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Business owner along Loop 1604 concerned about expansion project, says he wasn't told about plan

Wicked Ways Tattoos is located in the middle of Segment 1. Segment 1 is set to be completed in 2024.

SAN ANTONIO — Construction is now underway for the 1604 Loop North Expansion Project. The project will be done in segments, beginning with Segment 1 on the northwest side from Bandera Road to I-10.

TxDOT is going from the four lanes to ten lanes with hopes of decreasing travel time by as much as 80 minutes, as well as prepare for an increase in travelers on Loop 1604 in the future. 

Wicked Ways Tattoos is located in the middle of Segment 1. Owner, Norman Vesik, said they have a strong customer base. 

"We're doing 10 to 30 tattoos a day and seven days a week," Vesik said. 

Open since 2015, Vesik said he has about seven employees, and said he and his crew have worked through a lot this year.

"It's bad enough that corona happened and everybody was shut down," Vesik said. 

Now, he worries that construction may affect his business. 

"I'm sure it's going to be a taxing situation for people to be able to travel and just hope that they're not that inconvenienced, that it deters them, not just in my business, but, you know, every other business," Vesik said. 

TxDOT said the project will decrease future travel times by as much as 80 minutes. It will also increase capacity with non-toll general purpose and HOV lanes. 

Segment 1 will cost approximately $148 million dollars, and is expected to wrap up in 2024.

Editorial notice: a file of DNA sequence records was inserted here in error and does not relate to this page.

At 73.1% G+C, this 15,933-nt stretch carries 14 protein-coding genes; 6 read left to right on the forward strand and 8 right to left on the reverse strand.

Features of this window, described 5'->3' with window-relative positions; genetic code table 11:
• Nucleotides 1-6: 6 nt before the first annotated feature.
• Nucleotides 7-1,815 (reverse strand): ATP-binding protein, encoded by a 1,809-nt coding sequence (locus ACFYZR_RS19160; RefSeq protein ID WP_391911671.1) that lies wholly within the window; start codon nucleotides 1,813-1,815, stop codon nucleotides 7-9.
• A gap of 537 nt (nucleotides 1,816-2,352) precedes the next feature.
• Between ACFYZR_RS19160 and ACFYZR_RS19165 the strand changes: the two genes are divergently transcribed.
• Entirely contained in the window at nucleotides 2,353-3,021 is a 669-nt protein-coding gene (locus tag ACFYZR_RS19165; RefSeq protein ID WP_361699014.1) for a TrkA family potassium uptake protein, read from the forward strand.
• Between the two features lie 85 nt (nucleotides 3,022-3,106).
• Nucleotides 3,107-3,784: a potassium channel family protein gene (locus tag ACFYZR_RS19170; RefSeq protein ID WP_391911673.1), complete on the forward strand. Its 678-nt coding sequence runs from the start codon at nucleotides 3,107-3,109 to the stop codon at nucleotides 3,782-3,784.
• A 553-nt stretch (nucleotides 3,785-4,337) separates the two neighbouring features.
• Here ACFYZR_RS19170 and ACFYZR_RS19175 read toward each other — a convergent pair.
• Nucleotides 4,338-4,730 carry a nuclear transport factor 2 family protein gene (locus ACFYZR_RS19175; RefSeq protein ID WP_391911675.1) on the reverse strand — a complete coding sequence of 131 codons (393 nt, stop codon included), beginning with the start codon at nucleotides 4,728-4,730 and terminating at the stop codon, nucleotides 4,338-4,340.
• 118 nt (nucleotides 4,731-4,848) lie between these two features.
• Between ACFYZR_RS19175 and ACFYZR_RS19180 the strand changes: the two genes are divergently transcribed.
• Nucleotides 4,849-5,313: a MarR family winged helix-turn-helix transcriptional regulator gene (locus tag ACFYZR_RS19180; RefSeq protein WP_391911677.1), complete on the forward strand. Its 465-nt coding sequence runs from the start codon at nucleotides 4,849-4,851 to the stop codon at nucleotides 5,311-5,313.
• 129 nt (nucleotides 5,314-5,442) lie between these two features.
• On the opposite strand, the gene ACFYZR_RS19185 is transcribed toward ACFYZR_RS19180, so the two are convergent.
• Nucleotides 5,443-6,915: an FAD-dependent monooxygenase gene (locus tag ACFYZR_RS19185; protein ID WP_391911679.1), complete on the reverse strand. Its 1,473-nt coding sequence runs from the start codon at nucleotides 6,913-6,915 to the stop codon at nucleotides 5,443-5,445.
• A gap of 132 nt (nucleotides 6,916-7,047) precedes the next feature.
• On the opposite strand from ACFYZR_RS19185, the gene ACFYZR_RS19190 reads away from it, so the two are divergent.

The project also includes accommodations for cyclists and pedestrians, as well as other features. Currently, three segments are funded. Segment 2 consists of Loop 1604 and the I-10 interchange. Construction is anticipated to begin in 2022 and cost $291 million. The anticipated completion date is 2027.

Segment 3 runs from I-10 to U.S. 281. Construction is slated to begin summer 2021 and wrap up in 2025. The cost is $233 million. 

Gina Gallegos, San Antonio District Engineer for TxDOT, said the projects are being paid for via a combination of federal and state funds.

"There has been a lot of coordination with our local governments as well as just going ahead and trying to obtain the finances," Gallegos said. 

Gallegos said they have conducted individual meetings with stakeholders, informing them about the project as well as any closures. She said they will continue to fill them in on any upcoming closures, as well as notifying the public. 

"These businesses where this is being built are going to benefit the most," J. Bruce Bugg, Jr., Chairman of the Texas Transportation Commission, said. 

Vesik said despite his business being located in Segment 1, he wasn't notified of any construction, and found out about the project on Monday. 

"I think the business owners in the area have every right to know... how are they going to progress? What are the timelines?" Vesik said.

Vesik said he understands the need for infrastructure developments, however, he said his business, as well as other businesses, should have received the plan.

"They're doing this to make traffic better. But in the meantime, what are you going to destroy? What are you going to hurt in the process as business owners? You know, we're not corporate here. It's not like I'm the Valero building over across the way where they employ hundreds of people," Vesik said. "And it doesn't matter. We're looking at depending on people to come to us and make it to us, not just come to work and pull a paycheck."

Although the completion date for all three segments is 2027, TxDOT said they should wrap up sooner.